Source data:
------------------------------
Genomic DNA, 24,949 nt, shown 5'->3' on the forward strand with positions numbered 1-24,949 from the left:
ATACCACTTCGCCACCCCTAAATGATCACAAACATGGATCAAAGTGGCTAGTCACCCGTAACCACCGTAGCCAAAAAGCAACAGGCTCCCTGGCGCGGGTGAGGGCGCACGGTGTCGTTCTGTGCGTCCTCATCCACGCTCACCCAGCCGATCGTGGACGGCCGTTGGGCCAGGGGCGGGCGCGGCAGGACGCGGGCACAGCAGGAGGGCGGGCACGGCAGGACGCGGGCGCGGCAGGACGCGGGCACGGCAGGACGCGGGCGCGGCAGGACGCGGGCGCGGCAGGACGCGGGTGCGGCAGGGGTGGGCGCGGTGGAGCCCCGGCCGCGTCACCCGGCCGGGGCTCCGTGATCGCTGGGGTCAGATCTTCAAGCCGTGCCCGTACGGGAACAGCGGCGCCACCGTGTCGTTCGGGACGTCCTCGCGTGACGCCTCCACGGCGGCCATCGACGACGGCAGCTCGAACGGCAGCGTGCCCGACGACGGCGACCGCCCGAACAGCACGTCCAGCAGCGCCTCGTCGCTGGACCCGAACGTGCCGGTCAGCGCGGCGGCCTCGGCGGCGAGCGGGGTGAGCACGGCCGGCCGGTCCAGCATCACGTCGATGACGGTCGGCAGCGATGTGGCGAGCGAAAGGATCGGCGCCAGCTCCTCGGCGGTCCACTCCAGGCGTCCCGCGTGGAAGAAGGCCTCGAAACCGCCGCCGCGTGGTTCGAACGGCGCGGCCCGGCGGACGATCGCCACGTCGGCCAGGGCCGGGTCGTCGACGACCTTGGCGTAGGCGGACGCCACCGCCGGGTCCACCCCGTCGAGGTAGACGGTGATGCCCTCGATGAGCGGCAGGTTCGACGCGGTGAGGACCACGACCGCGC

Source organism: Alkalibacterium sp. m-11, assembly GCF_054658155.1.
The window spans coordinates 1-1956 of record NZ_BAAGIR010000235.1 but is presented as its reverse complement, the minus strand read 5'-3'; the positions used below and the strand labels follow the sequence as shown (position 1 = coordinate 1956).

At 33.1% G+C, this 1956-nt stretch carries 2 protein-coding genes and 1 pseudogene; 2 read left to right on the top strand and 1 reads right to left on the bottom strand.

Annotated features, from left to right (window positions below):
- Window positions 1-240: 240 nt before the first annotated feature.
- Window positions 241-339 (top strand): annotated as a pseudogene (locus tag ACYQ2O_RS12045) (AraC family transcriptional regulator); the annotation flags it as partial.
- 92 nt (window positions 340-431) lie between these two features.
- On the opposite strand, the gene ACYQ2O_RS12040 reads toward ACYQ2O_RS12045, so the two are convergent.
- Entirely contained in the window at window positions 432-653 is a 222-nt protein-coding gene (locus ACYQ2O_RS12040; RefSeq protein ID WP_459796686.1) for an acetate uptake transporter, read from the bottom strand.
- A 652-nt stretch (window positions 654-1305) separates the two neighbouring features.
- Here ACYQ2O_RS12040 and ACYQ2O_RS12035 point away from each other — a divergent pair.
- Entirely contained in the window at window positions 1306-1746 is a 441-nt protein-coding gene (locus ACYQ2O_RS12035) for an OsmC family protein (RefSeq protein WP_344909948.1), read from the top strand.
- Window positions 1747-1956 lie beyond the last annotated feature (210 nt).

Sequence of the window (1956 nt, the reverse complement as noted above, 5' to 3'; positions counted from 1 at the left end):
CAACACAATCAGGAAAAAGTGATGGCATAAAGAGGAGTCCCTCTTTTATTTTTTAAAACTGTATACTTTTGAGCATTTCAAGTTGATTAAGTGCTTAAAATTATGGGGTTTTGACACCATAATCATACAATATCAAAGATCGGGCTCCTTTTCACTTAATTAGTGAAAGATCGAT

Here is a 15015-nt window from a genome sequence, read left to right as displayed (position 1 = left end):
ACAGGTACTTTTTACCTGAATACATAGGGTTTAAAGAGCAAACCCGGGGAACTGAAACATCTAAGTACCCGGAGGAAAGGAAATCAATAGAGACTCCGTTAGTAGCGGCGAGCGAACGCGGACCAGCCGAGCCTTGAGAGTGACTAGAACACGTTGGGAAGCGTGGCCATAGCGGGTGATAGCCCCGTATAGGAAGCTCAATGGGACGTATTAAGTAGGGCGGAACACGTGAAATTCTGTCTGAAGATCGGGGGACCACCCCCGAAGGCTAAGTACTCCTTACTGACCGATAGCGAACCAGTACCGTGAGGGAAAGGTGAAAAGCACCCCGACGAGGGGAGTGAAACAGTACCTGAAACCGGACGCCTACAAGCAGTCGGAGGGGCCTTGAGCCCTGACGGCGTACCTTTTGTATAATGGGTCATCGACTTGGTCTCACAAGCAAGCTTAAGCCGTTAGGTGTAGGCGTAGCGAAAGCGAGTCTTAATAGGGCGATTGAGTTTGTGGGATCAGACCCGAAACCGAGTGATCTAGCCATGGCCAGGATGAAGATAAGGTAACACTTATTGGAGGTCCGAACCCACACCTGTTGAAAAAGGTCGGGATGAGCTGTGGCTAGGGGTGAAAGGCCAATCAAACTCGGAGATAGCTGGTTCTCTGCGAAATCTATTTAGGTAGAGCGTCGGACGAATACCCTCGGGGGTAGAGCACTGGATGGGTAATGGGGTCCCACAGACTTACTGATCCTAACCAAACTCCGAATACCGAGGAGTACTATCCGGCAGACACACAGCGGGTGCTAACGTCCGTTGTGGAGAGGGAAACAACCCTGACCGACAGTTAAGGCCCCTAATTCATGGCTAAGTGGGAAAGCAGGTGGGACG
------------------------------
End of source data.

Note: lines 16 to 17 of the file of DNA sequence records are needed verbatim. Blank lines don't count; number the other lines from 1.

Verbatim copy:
Sequence of the window (1956 nt, the reverse complement as noted above, 5' to 3'; positions counted from 1 at the left end):
CAACACAATCAGGAAAAAGTGATGGCATAAAGAGGAGTCCCTCTTTTATTTTTTAAAACTGTATACTTTTGAGCATTTCAAGTTGATTAAGTGCTTAAAATTATGGGGTTTTGACACCATAATCATACAATATCAAAGATCGGGCTCCTTTTCACTTAATTAGTGAAAGATCGAT